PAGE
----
Symi Dream

Living on a Greek island

A Greek island blog from Symi in the Dodecanese islands of Greece. "James’s great talent lies in his careful observation of the absurd and the amusing, the dramas and the difficulties..." Anne Zouroudi.

Symi Dream - Living on a Greek island

Movie moments

Movie moments

Picking up where I left off… Over in Cyprus… The film filmed on Symi, ‘The 13th’, was shown in a programme of screenings on the Saturday night (17th) and was well received. I answered questions afterwards and then went for something to eat; it had been a long day. On Sunday, I was able to slip away during the morning to have a look around a tiny part of the Archaeological Park in the blazing sun for a couple of hours. (Today’s photos.) Later, rather red and sweaty, I headed back to where I was staying to prepare for another evening of films, this time, those being shown in the experimental film programme. It was on the way back from this event that what William Goldman (Screenwriter of Butch Cassidy and the Sundance Kid, among many others) calls a ‘movie moment’ happened. It is one of those stories where you had to be there, but I’ll try and tell it as I experienced it.

Paphos, Cyprus

Paphos, Cyprus

There are four of us in a car, two film directors and two comedy writers (me being one of the writers, in case you were wondering). We needed to stop at a shop to pick up some bits and pieces (beer) for later. The car pulls up, and Aris and I leap out, him from the driving seat, me from the back, and we both slam our doors at the same time, fall into step and march quickly into the shop.

‘I feel like I’m in a Tarantino film,’ I say as there was something movie-ish about the timing.

Inside the shop, I find what I need, pay for it and turn around to see the other three watching a TV screen up on the wall. A film is playing, and clearly, something major is about to happen.

Three separate gangs are arriving at a casino. There are long shots and close-ups, some tracking shots as the heavies walk through the casino, and the sound and colour, plus the action, are actually quite good.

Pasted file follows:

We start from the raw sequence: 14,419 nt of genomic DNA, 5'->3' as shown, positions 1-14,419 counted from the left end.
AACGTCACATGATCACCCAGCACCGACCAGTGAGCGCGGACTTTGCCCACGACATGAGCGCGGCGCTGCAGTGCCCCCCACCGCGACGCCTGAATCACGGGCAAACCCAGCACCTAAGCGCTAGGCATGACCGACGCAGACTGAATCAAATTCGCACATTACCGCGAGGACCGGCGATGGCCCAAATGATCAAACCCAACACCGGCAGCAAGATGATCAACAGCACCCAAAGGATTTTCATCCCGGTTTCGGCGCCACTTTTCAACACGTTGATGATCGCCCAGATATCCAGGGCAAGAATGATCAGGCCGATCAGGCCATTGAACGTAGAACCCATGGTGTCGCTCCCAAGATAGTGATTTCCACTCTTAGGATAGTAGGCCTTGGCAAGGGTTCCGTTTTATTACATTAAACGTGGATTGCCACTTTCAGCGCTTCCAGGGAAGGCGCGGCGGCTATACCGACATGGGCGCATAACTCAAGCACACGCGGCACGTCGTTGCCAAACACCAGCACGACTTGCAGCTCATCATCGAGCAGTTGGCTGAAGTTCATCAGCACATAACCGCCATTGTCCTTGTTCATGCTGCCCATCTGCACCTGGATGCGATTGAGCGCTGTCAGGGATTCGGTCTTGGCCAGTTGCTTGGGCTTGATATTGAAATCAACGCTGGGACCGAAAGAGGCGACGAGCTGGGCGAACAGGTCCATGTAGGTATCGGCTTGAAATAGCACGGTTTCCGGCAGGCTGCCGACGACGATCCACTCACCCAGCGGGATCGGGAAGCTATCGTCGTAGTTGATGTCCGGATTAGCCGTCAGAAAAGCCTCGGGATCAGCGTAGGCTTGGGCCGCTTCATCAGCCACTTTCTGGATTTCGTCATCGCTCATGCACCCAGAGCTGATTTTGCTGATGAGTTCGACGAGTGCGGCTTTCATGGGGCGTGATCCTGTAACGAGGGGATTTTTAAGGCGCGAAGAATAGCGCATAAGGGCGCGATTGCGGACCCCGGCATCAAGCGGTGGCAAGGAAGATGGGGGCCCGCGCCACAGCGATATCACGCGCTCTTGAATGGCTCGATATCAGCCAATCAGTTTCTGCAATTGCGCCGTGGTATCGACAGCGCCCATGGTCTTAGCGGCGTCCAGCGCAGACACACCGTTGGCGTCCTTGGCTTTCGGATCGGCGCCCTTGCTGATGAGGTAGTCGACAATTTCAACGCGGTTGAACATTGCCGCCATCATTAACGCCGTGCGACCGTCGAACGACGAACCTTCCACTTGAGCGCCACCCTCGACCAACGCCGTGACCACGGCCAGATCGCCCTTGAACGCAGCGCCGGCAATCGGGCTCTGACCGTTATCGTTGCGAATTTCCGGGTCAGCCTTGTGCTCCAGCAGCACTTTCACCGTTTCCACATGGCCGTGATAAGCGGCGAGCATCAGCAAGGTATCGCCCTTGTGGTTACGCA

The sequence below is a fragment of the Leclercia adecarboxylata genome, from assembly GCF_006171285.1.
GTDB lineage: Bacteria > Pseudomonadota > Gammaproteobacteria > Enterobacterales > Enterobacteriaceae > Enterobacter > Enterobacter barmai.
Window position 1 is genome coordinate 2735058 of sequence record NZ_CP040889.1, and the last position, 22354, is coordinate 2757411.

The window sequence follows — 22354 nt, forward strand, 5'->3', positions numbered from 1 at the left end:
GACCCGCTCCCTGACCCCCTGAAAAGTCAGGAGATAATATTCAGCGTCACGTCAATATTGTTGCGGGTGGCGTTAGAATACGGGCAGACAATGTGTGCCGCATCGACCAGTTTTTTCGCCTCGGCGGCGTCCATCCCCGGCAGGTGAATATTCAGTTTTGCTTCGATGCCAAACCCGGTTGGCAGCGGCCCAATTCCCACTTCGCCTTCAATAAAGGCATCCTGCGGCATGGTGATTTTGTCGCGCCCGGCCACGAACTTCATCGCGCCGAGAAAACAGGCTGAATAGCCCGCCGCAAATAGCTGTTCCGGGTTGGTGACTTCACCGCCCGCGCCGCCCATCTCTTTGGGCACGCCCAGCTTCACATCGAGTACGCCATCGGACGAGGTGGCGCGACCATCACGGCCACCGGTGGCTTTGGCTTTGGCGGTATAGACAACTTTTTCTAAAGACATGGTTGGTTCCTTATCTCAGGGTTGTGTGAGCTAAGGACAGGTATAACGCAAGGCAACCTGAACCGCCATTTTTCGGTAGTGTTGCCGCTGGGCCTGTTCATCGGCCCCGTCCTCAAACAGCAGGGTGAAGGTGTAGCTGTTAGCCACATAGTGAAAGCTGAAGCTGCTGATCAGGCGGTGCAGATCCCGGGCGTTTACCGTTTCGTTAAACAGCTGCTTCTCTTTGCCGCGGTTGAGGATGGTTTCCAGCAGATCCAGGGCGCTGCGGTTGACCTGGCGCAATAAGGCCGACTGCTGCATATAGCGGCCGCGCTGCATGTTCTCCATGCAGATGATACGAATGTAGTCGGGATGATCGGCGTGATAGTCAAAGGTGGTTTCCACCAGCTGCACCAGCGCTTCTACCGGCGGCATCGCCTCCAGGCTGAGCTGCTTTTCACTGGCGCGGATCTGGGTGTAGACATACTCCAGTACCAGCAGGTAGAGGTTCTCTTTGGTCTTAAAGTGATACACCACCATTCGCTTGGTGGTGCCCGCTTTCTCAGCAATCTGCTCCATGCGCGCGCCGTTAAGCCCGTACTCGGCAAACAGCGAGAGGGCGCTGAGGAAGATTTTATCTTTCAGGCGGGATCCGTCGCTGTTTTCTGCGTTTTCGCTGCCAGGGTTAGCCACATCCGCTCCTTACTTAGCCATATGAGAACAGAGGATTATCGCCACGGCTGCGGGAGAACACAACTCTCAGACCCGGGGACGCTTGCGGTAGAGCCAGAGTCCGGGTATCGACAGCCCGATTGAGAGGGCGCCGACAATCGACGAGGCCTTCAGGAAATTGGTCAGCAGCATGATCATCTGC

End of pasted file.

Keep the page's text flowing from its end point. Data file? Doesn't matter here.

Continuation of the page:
‘What’s this movie?’ someone asks.

‘Not sure. Looks good.’

We watch a bit more as it’s quite a compelling scene.

‘Something’s about to kick off.’

‘Is it Tarantino?’

‘I don’t recognise it.’

‘Great shot.’

Remember there are two film directors here, no doubt studying the camera angles while the writers write the ‘black stuff’, the action/stage direction in their heads, wondering how they would write this scene.

The three gangs are meeting up on the roof of the casino, and it’s all getting very tense. The music is building.

‘It’s nicely choreographed,’ someone says, meaning the action.

‘Reminds me of West Side Story.’

Everyone is very impressed, and even though we’ve got our supplies, no-one is in a hurry to leave. The scene has us hooked, and we want to know what’s going to happen.

‘Is it a Scorsese?’

‘Might be.’

And then the screen splits into three.

‘What is this film?’ Frustration that none of us recognises it, we feel like we should.

The three gang bosses are shown in the split screen, facing the camera. They lift their hands to their faces, and suddenly they pull away latex masks to reveal…

‘Uh, Charlie’s Angels.’ All four of us say it in disappointed unison, turn and walk out. Another movie moment.

Paphos, Cyprus

Paphos, Cyprus